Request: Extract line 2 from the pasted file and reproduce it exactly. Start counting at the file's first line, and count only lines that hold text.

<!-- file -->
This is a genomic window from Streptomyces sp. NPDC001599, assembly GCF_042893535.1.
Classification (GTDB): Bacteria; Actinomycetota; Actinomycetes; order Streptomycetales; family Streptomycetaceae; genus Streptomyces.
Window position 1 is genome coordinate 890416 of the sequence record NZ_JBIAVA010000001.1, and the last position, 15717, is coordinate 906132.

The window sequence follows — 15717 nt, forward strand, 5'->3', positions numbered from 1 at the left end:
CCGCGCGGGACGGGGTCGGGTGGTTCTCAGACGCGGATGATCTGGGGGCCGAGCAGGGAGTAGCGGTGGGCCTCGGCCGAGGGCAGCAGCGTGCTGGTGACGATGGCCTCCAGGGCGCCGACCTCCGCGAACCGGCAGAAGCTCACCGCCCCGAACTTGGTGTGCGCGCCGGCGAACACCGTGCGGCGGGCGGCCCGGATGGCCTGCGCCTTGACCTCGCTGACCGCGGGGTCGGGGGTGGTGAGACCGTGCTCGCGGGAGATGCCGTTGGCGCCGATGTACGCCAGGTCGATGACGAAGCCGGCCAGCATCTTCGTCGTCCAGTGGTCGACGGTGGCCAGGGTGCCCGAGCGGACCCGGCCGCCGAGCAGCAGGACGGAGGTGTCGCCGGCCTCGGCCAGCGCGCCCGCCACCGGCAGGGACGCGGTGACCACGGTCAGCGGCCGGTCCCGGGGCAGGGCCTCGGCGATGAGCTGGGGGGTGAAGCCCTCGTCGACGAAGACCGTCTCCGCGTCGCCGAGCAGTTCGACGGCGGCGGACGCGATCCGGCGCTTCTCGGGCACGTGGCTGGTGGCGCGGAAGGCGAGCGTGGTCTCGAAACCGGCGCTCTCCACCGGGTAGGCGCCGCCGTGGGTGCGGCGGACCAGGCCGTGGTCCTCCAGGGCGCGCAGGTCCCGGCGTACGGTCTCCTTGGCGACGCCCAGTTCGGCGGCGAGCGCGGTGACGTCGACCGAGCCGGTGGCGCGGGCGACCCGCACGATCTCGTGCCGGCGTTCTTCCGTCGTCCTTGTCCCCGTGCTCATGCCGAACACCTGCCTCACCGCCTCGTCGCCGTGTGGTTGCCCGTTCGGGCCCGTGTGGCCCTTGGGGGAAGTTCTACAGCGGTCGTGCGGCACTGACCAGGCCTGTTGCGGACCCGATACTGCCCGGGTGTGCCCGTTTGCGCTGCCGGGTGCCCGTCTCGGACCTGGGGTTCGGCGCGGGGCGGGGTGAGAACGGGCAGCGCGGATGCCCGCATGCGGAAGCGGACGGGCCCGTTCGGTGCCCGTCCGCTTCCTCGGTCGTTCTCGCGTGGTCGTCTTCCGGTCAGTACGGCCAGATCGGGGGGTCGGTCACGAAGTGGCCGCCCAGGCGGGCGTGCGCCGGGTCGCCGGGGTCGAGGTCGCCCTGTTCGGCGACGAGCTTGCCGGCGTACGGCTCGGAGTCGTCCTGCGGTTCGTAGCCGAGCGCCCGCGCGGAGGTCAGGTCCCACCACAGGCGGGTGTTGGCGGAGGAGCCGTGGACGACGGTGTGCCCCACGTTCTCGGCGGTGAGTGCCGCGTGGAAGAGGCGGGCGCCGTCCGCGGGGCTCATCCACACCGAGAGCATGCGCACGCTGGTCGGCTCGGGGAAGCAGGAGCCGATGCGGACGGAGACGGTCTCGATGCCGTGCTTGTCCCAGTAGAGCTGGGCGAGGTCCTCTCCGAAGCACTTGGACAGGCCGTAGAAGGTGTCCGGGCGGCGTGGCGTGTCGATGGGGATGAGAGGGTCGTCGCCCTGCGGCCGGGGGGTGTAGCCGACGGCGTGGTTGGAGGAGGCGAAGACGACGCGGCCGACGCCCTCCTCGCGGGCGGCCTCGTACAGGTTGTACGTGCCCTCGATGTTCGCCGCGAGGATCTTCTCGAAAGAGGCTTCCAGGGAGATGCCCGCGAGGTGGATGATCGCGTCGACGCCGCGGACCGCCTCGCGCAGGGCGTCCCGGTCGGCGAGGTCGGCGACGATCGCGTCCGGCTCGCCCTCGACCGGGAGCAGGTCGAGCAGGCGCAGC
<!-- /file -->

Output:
Classification (GTDB): Bacteria; Actinomycetota; Actinomycetes; order Streptomycetales; family Streptomycetaceae; genus Streptomyces.